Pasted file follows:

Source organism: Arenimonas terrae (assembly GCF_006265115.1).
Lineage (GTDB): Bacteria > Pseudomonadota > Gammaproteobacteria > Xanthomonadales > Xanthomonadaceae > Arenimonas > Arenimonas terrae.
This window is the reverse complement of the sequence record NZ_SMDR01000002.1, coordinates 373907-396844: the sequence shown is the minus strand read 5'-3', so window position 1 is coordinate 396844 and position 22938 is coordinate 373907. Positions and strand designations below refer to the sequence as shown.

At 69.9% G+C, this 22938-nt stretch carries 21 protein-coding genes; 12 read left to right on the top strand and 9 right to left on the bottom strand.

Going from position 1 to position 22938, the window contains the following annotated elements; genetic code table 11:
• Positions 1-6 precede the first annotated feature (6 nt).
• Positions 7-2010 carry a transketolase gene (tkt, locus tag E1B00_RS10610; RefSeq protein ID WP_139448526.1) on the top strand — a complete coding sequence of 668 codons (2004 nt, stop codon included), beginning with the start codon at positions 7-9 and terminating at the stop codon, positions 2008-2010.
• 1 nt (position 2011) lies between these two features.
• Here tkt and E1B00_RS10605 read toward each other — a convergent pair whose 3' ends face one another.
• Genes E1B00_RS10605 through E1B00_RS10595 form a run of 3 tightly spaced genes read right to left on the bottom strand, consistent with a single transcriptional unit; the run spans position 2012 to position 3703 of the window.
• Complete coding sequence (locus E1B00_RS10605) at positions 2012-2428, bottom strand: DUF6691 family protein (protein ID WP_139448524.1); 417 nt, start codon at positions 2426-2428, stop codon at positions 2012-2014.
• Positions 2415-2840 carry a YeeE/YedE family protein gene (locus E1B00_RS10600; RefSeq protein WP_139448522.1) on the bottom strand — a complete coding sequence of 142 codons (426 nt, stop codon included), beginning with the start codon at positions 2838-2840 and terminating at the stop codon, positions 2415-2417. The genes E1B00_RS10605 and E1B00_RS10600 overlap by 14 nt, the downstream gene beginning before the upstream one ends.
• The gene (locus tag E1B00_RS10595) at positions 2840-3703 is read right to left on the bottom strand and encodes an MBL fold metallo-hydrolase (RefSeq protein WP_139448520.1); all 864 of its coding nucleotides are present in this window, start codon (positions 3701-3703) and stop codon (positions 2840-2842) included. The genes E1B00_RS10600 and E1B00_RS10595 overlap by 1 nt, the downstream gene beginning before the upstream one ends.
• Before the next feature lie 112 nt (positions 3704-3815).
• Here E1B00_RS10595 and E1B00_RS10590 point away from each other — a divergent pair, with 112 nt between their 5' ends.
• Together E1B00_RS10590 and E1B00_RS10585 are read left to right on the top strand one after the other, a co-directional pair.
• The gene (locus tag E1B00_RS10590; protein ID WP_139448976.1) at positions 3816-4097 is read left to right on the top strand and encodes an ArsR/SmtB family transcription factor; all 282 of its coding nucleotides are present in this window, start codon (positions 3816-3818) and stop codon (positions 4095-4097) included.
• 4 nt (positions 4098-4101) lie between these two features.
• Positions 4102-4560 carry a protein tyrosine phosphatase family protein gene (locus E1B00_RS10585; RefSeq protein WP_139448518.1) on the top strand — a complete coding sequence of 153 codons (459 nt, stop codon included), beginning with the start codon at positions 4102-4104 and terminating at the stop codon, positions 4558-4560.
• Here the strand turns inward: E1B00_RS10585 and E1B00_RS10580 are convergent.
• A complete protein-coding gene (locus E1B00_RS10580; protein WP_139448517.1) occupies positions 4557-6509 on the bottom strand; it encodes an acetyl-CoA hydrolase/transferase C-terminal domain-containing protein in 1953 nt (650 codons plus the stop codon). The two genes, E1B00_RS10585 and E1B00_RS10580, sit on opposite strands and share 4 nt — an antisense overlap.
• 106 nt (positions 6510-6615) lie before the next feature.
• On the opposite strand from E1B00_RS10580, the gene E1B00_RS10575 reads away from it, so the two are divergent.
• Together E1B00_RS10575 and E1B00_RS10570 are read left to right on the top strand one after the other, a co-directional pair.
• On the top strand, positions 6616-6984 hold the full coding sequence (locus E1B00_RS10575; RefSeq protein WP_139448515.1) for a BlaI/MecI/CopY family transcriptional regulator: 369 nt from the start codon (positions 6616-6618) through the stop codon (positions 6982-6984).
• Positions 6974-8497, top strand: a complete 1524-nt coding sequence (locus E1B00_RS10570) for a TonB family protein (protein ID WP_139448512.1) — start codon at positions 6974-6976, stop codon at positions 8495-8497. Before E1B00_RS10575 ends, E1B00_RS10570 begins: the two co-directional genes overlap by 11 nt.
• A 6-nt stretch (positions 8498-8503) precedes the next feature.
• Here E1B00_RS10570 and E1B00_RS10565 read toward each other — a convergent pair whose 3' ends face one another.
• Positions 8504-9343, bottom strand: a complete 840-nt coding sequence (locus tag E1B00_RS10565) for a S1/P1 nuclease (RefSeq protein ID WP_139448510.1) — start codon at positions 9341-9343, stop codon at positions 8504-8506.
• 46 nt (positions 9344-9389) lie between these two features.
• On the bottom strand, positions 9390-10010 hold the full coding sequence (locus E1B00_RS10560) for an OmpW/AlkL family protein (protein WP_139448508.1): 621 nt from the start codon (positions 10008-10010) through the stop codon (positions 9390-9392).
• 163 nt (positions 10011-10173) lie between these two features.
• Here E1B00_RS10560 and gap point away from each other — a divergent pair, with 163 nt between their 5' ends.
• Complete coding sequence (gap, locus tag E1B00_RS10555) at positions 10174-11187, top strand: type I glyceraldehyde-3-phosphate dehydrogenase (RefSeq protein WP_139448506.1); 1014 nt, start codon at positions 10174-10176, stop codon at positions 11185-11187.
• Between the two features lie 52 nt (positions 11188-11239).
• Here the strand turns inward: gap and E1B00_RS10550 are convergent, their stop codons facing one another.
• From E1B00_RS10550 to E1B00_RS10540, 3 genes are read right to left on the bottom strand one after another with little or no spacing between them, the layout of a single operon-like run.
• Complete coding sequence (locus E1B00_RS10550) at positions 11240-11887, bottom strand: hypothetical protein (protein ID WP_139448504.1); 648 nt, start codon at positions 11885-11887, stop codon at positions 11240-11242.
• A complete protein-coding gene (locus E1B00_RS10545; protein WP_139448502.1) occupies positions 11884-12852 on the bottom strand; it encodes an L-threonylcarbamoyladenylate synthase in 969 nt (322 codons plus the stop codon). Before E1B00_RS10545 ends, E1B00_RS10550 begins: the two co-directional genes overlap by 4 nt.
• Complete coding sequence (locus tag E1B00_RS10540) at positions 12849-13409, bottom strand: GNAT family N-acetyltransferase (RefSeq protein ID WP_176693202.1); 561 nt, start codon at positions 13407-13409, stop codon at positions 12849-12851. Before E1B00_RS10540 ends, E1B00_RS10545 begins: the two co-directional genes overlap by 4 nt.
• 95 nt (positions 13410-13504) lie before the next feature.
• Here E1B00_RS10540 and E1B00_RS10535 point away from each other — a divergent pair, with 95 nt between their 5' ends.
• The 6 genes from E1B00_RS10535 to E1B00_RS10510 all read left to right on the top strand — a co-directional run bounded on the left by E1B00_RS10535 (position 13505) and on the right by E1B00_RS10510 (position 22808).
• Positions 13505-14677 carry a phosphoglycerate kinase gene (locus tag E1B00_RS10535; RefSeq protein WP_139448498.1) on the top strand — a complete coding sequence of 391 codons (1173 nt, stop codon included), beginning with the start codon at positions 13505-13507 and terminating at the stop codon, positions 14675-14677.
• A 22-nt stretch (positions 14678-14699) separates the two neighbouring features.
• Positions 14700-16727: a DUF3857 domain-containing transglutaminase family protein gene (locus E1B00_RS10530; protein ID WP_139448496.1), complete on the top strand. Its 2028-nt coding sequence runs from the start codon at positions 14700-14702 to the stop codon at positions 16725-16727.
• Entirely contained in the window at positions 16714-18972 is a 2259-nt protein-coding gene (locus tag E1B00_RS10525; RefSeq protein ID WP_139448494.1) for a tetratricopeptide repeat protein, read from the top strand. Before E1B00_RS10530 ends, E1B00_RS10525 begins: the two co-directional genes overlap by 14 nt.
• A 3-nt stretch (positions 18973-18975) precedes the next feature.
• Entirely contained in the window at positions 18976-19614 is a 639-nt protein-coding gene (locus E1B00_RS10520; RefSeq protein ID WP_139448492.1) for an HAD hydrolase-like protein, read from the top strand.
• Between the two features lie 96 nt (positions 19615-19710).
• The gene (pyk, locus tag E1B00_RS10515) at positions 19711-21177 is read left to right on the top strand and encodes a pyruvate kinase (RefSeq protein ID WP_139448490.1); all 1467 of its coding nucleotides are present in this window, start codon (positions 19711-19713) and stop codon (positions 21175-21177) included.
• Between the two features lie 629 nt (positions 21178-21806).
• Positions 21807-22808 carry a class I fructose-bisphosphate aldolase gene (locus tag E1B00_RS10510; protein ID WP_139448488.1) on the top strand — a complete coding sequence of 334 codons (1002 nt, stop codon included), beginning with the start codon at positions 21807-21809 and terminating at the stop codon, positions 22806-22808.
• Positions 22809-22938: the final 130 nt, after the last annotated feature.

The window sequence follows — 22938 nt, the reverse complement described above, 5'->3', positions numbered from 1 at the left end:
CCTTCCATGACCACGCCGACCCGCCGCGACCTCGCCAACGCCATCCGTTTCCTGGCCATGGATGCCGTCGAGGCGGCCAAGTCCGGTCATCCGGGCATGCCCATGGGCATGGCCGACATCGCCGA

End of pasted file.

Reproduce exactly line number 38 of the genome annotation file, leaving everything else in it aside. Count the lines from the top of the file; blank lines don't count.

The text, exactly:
• Complete coding sequence (locus E1B00_RS10550) at positions 11240-11887, bottom strand: hypothetical protein (protein ID WP_139448504.1); 648 nt, start codon at positions 11885-11887, stop codon at positions 11240-11242.